Late yesterday, I received a phone call from Dave Belanger. He finally admitted this was my photo and apologized to me for stealing the photo and publishing it in the print and online edition of the November/December 2010 Dairy Goat Journal. (He also apologized for hanging up on me yesterday morning.) He agreed to print a correction and credit in the next edition of Dairy Goat Journal. He also agreed to reinstate the photo in the online edition with my credit and link as the only connection to the printed edition, which can never include my credit as it is already in circulation. (I believe he had actually done that before he called me.) He asked me for my price for the photo.
I explained to him that my price was $350 per use (print and internet), tripled for the unauthorized and uncredited use. That is a total of $2100. (As outlined in my Open Letter to Dave Belanger.)
He offered me $500, which he said was generous because it was only worth $100.
I explained to him that I was actually asking for a rather average base fee, but there were additional charges for the unauthorized and uncredited use. Countryside Publications stole my right to place a value on my work before distributing it. They also stole my right to determine whether or not Countryside Publications could even distribute it at all. If I choose to not sell my work, THAT IS MY CHOICE. And the fact is, I DO NOT SELL MY WORK. I publish it here, on my website. THAT IS MY CHOICE. They published it without my permission and without my credit.
Ten years from now, people will still be picking up stacks of old Dairy Goat Journals in thrift stores, opening that article, seeing that picture, and not knowing who took it. The lack of credit in the printed November/December 2010 Dairy Goat Journal can never be corrected.
Countryside Publications is a five million dollar company. He accused me of being opportunistic by asking for an increased fee for the unauthorized and uncredited use.
This is not about money. I may never see the $2100. If I do, it will be a long time from now. If I wanted to make a quick buck, I’d take the $500. (I could use it.) But if I let him not only steal the photo but pay no penalty for it, there’s no reason for him to not steal again. After all, what did it cost him? He can steal photos all he wants and only pay for them (at a price he sets) if he’s caught. Just who is opportunistic? He published my photo without authorization or credit then says, here, take $500 or NOTHING.
I’m going to take Countryside Publications to court. Let a judge decide how much a magazine should pay for a stolen photo, not Dave Belanger. I don’t care about the $500 or the $2100. (If I ever see a penny for that photo, I’ll be amazed.) I care about the arrogance. I’m going to take them to court because I’m tired of people stealing my stuff. I’m going to take them to court because I want them to have a consequence, even if all it will be is the inconvenience of sitting in a courtroom. As writers and photographers, we have to start taking these people to court. They think we won’t. And they won’t stop until they know we will. If I have to go to Wisconsin to sue them, I’ll go to Wisconsin to sue them. (Will have to find someone to milk my cow.) I want them to know that if they do this again, someone WILL SHOW UP.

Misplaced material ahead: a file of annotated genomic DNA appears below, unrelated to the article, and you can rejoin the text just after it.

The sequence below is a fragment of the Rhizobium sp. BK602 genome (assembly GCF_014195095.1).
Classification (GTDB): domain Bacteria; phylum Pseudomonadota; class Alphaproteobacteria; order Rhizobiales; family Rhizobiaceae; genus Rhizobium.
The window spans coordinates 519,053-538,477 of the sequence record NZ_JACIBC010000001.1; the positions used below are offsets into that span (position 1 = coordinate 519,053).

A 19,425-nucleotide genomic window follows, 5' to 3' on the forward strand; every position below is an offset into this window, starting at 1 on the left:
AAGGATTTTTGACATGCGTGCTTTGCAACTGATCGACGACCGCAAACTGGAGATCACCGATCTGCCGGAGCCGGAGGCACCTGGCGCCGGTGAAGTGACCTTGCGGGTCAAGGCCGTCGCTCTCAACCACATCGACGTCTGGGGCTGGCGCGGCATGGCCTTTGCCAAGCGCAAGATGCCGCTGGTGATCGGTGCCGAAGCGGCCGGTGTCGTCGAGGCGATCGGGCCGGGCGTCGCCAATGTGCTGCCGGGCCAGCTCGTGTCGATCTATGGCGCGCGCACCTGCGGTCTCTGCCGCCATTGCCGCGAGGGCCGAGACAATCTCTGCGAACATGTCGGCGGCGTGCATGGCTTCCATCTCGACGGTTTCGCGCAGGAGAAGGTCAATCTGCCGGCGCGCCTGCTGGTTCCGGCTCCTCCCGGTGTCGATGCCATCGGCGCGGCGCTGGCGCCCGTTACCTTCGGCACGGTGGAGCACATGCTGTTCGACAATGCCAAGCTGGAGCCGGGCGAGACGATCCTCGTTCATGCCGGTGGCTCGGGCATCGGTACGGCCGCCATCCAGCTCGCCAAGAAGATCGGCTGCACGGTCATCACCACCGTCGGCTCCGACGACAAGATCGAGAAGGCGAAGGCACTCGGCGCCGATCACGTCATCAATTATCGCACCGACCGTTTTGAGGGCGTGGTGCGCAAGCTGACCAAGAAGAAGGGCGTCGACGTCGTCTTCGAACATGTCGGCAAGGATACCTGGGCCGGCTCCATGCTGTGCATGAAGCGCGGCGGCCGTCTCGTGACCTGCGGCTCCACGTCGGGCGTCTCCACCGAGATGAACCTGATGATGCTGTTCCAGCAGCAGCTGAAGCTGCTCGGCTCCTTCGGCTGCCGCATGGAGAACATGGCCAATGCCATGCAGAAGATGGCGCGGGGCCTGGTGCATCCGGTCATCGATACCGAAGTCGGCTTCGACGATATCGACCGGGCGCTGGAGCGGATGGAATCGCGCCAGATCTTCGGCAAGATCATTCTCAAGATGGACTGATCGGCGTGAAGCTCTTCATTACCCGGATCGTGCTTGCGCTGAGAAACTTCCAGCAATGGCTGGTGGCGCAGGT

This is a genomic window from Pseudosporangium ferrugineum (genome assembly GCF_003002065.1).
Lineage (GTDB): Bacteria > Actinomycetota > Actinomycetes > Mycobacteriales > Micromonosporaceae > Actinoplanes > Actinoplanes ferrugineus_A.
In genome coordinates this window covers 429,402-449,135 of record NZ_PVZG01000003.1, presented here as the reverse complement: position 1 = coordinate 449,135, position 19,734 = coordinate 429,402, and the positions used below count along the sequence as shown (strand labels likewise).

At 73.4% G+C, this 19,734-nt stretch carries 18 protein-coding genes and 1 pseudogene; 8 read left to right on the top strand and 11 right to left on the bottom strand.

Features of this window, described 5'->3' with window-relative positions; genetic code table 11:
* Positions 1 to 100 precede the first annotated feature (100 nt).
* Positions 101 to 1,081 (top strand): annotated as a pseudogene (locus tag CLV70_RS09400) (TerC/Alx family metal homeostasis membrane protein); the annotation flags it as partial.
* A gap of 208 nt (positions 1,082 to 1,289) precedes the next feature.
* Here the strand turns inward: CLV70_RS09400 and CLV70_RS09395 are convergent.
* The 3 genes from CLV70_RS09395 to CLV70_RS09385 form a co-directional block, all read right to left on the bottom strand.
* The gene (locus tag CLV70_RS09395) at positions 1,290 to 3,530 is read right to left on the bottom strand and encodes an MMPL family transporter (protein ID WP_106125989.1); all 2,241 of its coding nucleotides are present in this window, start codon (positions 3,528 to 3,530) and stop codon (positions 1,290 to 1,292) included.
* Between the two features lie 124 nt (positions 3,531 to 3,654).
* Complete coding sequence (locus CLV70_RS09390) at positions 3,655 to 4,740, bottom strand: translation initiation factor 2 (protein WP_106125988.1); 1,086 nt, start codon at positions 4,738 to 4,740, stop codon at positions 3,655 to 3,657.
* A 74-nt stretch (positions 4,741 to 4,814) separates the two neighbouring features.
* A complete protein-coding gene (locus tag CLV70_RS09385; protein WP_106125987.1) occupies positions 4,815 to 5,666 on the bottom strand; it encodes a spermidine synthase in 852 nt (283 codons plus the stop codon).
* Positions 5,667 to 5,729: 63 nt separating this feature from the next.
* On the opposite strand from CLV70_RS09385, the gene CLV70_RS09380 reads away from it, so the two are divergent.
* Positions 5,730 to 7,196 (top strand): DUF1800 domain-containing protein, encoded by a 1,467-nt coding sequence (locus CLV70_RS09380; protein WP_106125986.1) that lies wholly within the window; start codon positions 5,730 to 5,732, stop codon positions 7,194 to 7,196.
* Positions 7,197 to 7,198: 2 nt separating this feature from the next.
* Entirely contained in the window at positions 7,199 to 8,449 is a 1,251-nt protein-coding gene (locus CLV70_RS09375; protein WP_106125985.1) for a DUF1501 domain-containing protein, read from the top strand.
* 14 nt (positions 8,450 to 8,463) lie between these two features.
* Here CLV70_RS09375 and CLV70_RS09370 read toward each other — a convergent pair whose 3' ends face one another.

P.S. He mentioned receiving phone calls and emails from my readers and said he was not concerned about it. He admitted there had also been some subscription cancellations, but that people cancelled subscriptions and started subscriptions every day and that he had no reason to believe any subscription cancellations were related to his treatment of my work. (He also said that sometimes people felt sorry for them and sent them donations. You know, because it is a 5 million dollar operation.) He said, “What’s the name of your website again? Chickens in the yard?” Perhaps it is true that he is NOT reading my blog because if he did, he would know that I report every single thing he says.
P.P.S. By the way, he said the theft occurred while the editor, Jennifer Stultz, was browsing the internet looking for a cover photo. (Man. That is scary. She was cruising the internet looking for a cover photo. Anybody missing a photo of their Nubians? Because she picked one up somewhere.) Along the way, she lifted my photo. (The part between she stole it and they used it was a little fuzzy, but he identified Dairy Goat Journal editor Jennifer Stultz as the one who actually lifted it.)
P.P.P.S. I will update as the situation progresses.
Note: I’m not sure where emails to email@example.com end up. If they end up with Jennifer Stultz, you can bet she’s not passing them all on to Dave. I have never received a response from that email address.
You can call Countryside Publications toll-free at (800) 551-5691 and leave a message for Dave Belanger. I know from experience that this phone number goes to his office, not Jennifer’s. Jennifer Stultz is actually in Kansas.
Question: Does anyone know if I have to have a lawyer in Wisconsin? Do I have to sue him in Wisconsin? Any tips on how to get started would be appreciated.
SEE THE UPDATE HERE.